Sara wrote:
04.26.07 at 4:10 PM

One glass of wine each night makes me feel normal and relaxed which is MUCH better for my baby then feeling anxious and unhappy! Each to their own.

lisa wrote:
05.19.07 at 8:50 AM

Hi
Last week I had my 26 week appointment and they had a social worker waiting for me after my appointment. It was all because I marked that I had drank before I knew I was pregnant.I clearly said that once I knew I was I stopped.I showed her that on the survey, I was so annoyed and was also nervous because I had no idea why she wanted to talk to me,I had to wait over 30 minutes to meet with her and I thought maybe there was something wrong with my last test, ultra sound and they needed to tell me with a counselor. Once they told me why I was mad.. She proceeded to ask my if I was being abused etc.. Paused between each question and then lectured me on drinking while pregnant. I told her I am not drinking and that anyone who drinks in general will drink before taking a pregnancy test. You can't expect ever child bearing woman to not drink until she knows she is not pregnant. Just thought I would tell you what happened to me.. now do you think I would ever tell the truth and let them know I do have a glass of wine once in a while. no way..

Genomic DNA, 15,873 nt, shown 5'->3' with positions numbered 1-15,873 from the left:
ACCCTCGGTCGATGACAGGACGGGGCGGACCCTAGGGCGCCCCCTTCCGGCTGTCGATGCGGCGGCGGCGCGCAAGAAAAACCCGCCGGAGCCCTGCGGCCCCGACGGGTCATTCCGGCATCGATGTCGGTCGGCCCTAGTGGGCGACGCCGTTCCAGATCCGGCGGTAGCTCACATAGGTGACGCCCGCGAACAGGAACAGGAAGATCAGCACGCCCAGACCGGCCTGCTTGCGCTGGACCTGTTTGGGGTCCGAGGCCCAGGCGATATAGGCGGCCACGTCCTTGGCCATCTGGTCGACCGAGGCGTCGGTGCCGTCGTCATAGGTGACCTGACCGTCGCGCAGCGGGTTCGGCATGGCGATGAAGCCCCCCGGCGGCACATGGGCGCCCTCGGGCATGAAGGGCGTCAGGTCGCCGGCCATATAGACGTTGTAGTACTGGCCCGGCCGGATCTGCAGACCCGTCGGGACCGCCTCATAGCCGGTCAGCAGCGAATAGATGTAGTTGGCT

natasha wrote:
05.23.07 at 2:18 PM

The most bothersome thing about these posts is the fact that the anti-alcohol during pregnancy writers seem to feel that they will somehow be responsible for raising other people's offspring. If a women decides to have one, two, three, or four glasses of wine per week-that is her choice-not anyone elses-and she and her family will live with the consequences (if there even are any). People should also look closely at the barrage of reports that suggest women should completely refrain from drinking alcohol during pregnancy-who is writing the report and what is their motive? It is quite common for research to lump the 5 drink/week pregnant woman with the 15/week pregnant woman. There also seems to be little representation of other possible habits/lifestyle choices the mother may be engaging in that may increase her baby's risk for problems. As well, many women who drink during their pregnancy will often underrepresent the amount of alcohol they are consuming to avoid grief from their doctor-or for fear of getting social workers involved.